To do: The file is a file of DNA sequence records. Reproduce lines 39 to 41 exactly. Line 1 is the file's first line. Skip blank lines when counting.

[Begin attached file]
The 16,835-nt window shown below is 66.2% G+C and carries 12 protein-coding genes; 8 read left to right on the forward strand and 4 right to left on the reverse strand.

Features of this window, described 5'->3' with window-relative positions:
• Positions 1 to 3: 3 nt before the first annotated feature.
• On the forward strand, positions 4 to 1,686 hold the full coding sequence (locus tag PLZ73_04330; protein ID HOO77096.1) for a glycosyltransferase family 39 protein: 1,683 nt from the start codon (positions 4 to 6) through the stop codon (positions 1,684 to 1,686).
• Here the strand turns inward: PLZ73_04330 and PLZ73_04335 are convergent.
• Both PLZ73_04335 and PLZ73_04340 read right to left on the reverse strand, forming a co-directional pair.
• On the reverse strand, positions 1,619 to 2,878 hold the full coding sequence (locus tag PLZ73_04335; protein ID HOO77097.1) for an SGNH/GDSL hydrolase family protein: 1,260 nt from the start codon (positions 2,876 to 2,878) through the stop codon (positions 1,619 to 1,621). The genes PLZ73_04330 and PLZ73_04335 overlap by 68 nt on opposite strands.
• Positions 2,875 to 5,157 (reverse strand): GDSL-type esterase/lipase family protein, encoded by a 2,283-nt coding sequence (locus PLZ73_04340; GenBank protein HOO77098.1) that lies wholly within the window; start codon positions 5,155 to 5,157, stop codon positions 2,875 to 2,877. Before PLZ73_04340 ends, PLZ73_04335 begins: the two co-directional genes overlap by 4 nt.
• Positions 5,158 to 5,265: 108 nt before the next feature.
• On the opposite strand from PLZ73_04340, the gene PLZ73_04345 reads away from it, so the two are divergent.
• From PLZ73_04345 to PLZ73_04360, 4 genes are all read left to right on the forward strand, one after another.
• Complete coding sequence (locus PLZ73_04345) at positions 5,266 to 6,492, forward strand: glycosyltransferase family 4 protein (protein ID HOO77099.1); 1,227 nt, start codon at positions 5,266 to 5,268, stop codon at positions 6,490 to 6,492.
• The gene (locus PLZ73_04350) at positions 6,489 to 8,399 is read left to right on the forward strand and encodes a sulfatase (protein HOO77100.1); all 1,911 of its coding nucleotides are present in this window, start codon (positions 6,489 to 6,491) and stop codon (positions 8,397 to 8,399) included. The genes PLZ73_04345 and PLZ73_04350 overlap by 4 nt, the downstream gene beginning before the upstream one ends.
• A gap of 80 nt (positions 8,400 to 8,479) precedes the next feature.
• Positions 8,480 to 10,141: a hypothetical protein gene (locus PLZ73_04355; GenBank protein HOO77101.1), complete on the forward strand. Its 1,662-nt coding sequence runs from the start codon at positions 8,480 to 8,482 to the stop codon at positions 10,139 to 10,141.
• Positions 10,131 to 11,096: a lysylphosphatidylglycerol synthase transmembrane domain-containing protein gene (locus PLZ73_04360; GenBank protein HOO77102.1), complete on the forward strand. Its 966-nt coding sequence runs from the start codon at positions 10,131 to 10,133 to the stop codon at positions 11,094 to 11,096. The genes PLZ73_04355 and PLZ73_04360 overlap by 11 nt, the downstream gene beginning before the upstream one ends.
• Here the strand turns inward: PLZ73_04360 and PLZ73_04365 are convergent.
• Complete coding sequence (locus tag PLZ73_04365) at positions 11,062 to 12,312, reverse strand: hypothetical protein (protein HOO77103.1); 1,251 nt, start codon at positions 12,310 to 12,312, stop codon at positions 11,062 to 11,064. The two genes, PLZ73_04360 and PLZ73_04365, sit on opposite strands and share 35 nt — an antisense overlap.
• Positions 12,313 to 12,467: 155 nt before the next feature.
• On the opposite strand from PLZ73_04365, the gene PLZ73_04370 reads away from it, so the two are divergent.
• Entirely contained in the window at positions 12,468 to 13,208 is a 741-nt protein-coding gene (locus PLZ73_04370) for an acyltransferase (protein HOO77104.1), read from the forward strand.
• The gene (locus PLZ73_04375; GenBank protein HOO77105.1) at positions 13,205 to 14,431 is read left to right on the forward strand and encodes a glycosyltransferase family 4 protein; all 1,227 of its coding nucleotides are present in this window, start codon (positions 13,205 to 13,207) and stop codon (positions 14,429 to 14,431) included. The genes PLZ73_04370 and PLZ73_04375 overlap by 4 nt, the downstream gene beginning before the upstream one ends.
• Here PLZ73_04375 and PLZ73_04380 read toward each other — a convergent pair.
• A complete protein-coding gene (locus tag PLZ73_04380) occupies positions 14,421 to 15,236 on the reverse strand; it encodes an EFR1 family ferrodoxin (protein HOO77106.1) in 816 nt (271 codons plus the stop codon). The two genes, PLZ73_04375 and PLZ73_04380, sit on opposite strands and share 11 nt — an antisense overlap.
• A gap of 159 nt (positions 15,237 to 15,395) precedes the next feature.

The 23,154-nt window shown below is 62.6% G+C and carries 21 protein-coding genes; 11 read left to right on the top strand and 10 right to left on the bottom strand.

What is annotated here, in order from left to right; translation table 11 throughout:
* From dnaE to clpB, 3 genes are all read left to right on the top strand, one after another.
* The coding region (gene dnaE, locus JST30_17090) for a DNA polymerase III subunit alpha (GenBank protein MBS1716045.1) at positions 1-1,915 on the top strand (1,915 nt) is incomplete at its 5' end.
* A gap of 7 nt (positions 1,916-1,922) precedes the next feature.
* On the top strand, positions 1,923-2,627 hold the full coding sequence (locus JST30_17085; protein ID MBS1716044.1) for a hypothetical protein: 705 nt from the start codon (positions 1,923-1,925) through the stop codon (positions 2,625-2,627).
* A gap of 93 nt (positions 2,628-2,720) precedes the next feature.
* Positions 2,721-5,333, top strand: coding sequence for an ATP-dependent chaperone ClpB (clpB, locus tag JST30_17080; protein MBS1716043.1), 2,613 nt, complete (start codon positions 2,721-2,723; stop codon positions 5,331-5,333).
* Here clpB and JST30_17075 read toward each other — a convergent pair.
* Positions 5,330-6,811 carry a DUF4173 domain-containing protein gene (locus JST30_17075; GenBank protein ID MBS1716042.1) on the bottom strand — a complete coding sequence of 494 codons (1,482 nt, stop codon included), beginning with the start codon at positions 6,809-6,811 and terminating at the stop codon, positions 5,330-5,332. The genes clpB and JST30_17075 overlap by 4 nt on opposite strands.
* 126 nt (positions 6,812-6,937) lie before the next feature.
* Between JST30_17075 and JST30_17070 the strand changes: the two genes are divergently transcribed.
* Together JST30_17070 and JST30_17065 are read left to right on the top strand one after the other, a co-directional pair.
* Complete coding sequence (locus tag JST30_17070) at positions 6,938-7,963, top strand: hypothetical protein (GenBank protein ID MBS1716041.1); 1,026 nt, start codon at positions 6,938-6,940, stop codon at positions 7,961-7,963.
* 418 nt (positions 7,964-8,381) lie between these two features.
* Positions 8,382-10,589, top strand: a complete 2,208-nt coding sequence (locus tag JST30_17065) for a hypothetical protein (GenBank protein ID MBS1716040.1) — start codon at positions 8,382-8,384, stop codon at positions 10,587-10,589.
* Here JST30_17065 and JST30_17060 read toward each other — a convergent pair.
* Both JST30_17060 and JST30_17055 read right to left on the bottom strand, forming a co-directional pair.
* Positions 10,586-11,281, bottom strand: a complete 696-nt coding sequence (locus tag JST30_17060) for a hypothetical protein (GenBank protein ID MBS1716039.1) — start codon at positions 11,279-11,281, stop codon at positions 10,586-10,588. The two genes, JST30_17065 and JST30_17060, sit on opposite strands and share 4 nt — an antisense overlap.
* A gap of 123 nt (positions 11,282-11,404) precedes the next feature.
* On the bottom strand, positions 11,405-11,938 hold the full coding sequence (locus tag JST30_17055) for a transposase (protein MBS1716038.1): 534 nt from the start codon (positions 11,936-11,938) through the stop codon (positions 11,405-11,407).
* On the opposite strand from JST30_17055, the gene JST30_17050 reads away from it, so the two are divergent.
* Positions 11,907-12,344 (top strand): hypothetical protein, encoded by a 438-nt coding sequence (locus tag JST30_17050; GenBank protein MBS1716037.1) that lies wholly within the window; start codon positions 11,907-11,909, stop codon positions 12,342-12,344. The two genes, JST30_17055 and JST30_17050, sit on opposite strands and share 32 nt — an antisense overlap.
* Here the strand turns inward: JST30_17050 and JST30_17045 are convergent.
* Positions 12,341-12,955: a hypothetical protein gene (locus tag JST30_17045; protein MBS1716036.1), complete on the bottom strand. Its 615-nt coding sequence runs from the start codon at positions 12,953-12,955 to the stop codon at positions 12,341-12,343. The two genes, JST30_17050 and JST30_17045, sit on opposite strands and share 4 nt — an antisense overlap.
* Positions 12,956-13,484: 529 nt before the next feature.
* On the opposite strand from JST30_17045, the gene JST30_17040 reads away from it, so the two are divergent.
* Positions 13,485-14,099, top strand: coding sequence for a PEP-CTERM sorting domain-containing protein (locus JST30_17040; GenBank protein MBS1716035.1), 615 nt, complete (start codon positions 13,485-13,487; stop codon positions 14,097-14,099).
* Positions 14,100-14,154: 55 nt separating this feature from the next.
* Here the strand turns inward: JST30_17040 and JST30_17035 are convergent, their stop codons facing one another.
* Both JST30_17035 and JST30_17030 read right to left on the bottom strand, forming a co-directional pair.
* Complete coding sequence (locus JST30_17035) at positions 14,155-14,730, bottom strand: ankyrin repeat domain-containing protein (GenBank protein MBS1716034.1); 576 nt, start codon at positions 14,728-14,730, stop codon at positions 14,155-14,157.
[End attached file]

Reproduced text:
* Complete coding sequence (locus tag JST30_17070) at positions 6,938-7,963, top strand: hypothetical protein (GenBank protein ID MBS1716041.1); 1,026 nt, start codon at positions 6,938-6,940, stop codon at positions 7,961-7,963.
* 418 nt (positions 7,964-8,381) lie between these two features.
* Positions 8,382-10,589, top strand: a complete 2,208-nt coding sequence (locus tag JST30_17065) for a hypothetical protein (GenBank protein ID MBS1716040.1) — start codon at positions 8,382-8,384, stop codon at positions 10,587-10,589.